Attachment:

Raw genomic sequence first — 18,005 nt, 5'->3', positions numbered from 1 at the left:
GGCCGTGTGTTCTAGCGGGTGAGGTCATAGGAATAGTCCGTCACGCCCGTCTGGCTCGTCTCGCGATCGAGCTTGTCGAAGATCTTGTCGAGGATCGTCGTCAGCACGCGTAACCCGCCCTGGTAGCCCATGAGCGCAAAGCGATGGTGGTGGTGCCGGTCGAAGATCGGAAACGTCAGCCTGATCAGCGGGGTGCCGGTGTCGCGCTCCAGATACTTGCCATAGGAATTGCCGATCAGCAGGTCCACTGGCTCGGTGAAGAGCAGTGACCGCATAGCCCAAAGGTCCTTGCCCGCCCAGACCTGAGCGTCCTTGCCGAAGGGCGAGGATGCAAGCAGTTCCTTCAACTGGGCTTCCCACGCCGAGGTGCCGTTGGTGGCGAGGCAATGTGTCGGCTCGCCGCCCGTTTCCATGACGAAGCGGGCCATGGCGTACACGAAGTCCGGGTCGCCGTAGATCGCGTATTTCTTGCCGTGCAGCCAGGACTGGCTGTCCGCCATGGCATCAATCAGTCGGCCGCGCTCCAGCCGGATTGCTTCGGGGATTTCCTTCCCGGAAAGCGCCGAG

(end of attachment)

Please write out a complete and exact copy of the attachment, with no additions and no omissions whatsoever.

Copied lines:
Raw genomic sequence first — 18,005 nt, 5'->3', positions numbered from 1 at the left:
GGCCGTGTGTTCTAGCGGGTGAGGTCATAGGAATAGTCCGTCACGCCCGTCTGGCTCGTCTCGCGATCGAGCTTGTCGAAGATCTTGTCGAGGATCGTCGTCAGCACGCGTAACCCGCCCTGGTAGCCCATGAGCGCAAAGCGATGGTGGTGGTGCCGGTCGAAGATCGGAAACGTCAGCCTGATCAGCGGGGTGCCGGTGTCGCGCTCCAGATACTTGCCATAGGAATTGCCGATCAGCAGGTCCACTGGCTCGGTGAAGAGCAGTGACCGCATAGCCCAAAGGTCCTTGCCCGCCCAGACCTGAGCGTCCTTGCCGAAGGGCGAGGATGCAAGCAGTTCCTTCAACTGGGCTTCCCACGCCGAGGTGCCGTTGGTGGCGAGGCAATGTGTCGGCTCGCCGCCCGTTTCCATGACGAAGCGGGCCATGGCGTACACGAAGTCCGGGTCGCCGTAGATCGCGTATTTCTTGCCGTGCAGCCAGGACTGGCTGTCCGCCATGGCATCAATCAGTCGGCCGCGCTCCAGCCGGATTGCTTCGGGGATTTCCTTCCCGGAAAGCGCCGAG